- The attack occurred as thousands of ethnic Hazaras marched through the streets to demand a planned power line be rerouted through their poverty-stricken central province of Bamiyan
- Spokesman Mohammad Ismail Kawasi told that 207 others were wounded in the blast
- Authorities had blocked main roads ahead of the rally to prevent protesters from reaching the city’s centre or the presidential palace
A powerful bomb ripped through a mass protest rally on Saturday, July 23, in the Afghan capital, Kabul, and the country’s health ministry spokesman said at least 61 people were killed.
Spokesman Mohammad Ismail Kawasi told VOA that 207 others were wounded in the blast.
The attack occurred as thousands of ethnic Hazaras marched through the streets to demand a planned power line be rerouted through their poverty-stricken central province of Bamiyan.
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Witnesses and journalists reported seeing bodies of victims at the scene of the blast, which appeared to have been carried out by a suicide bomber. Afghan officials say the death toll is likely to rise.
There was no immediate claim of responsibility for the attack.
Authorities had blocked main roads ahead of the rally to prevent protesters from reaching the city’s centre or the presidential palace. The measures severely restricted movement, forcing shops and businesses to close. It also hampered the ability of rescue workers to reach victims of the attack.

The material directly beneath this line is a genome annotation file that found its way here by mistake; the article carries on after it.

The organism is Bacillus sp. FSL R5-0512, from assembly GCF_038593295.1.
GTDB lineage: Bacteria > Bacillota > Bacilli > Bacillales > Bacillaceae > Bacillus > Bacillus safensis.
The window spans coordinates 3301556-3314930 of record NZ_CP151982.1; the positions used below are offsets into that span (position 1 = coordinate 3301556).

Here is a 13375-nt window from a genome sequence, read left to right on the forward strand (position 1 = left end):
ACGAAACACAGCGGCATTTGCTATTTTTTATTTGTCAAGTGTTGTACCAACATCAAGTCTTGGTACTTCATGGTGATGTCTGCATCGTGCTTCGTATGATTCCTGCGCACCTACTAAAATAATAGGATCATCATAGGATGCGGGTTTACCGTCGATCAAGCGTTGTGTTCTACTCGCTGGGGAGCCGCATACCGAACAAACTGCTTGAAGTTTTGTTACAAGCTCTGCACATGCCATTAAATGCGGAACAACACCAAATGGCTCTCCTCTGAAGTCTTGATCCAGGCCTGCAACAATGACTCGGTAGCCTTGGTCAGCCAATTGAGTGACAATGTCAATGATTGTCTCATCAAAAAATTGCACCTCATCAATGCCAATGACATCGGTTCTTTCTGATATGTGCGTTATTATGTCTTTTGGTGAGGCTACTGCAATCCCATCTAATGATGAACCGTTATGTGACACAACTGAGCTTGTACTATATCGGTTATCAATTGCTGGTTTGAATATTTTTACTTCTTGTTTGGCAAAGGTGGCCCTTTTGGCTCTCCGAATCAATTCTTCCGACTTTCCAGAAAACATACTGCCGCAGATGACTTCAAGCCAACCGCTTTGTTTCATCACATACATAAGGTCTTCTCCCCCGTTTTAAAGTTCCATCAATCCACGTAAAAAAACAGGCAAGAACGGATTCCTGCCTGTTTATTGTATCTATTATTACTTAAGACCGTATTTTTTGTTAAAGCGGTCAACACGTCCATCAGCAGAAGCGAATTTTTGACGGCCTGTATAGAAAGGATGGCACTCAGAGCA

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President Ashraf Ghani condemned the violence as the work of “terrorists and opportunists”, saying the government put in place measures to provide security for the protesters.
“But terrorists entered the protests, and carried out explosions that martyred and wounded a number of citizens including members of security and defence forces,” he said.
There were no immediate claims of responsibility. A Taliban spokesman, Zabihullah Mujahid, says the Islamist insurgency has nothing to do with the attack.
The Amnesty International said “the horrific” attack on a peaceful protest demonstrated “the utter disregard that armed groups have for human life.”
In May, the Hazara community organised a similar mass demonstration against the current route of the multi-million-dollar regional electricity line involving Turkmenistan, Uzbekistan, Tajikistan, Afghanistan and Pakistan. The original plan was to route the so-called TUTAP line through Bamiyan, a mostly Hazara region. (VOA)
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